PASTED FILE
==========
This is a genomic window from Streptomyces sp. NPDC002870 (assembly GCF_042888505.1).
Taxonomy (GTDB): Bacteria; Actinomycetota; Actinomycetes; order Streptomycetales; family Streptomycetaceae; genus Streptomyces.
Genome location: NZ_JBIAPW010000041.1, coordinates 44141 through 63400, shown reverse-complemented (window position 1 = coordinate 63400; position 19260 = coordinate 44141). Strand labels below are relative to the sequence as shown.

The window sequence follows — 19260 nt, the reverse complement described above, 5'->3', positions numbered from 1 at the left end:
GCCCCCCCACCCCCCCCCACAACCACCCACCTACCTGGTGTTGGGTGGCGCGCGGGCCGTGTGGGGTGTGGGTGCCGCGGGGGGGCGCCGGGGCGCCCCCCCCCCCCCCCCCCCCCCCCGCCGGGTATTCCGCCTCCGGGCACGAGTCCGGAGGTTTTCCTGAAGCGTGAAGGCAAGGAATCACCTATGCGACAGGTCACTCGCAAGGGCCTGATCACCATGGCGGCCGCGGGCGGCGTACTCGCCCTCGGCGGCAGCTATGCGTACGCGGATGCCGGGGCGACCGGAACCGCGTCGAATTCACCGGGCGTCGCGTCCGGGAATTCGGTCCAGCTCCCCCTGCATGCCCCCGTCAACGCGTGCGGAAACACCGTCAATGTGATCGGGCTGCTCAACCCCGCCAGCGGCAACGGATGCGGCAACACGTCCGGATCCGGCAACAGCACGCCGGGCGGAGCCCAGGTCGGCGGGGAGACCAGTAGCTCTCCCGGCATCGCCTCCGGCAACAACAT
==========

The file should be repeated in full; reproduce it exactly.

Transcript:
This is a genomic window from Streptomyces sp. NPDC002870 (assembly GCF_042888505.1).
Taxonomy (GTDB): Bacteria; Actinomycetota; Actinomycetes; order Streptomycetales; family Streptomycetaceae; genus Streptomyces.
Genome location: NZ_JBIAPW010000041.1, coordinates 44141 through 63400, shown reverse-complemented (window position 1 = coordinate 63400; position 19260 = coordinate 44141). Strand labels below are relative to the sequence as shown.

The window sequence follows — 19260 nt, the reverse complement described above, 5'->3', positions numbered from 1 at the left end:
GCCCCCCCACCCCCCCCCACAACCACCCACCTACCTGGTGTTGGGTGGCGCGCGGGCCGTGTGGGGTGTGGGTGCCGCGGGGGGGCGCCGGGGCGCCCCCCCCCCCCCCCCCCCCCCCCGCCGGGTATTCCGCCTCCGGGCACGAGTCCGGAGGTTTTCCTGAAGCGTGAAGGCAAGGAATCACCTATGCGACAGGTCACTCGCAAGGGCCTGATCACCATGGCGGCCGCGGGCGGCGTACTCGCCCTCGGCGGCAGCTATGCGTACGCGGATGCCGGGGCGACCGGAACCGCGTCGAATTCACCGGGCGTCGCGTCCGGGAATTCGGTCCAGCTCCCCCTGCATGCCCCCGTCAACGCGTGCGGAAACACCGTCAATGTGATCGGGCTGCTCAACCCCGCCAGCGGCAACGGATGCGGCAACACGTCCGGATCCGGCAACAGCACGCCGGGCGGAGCCCAGGTCGGCGGGGAGACCAGTAGCTCTCCCGGCATCGCCTCCGGCAACAACAT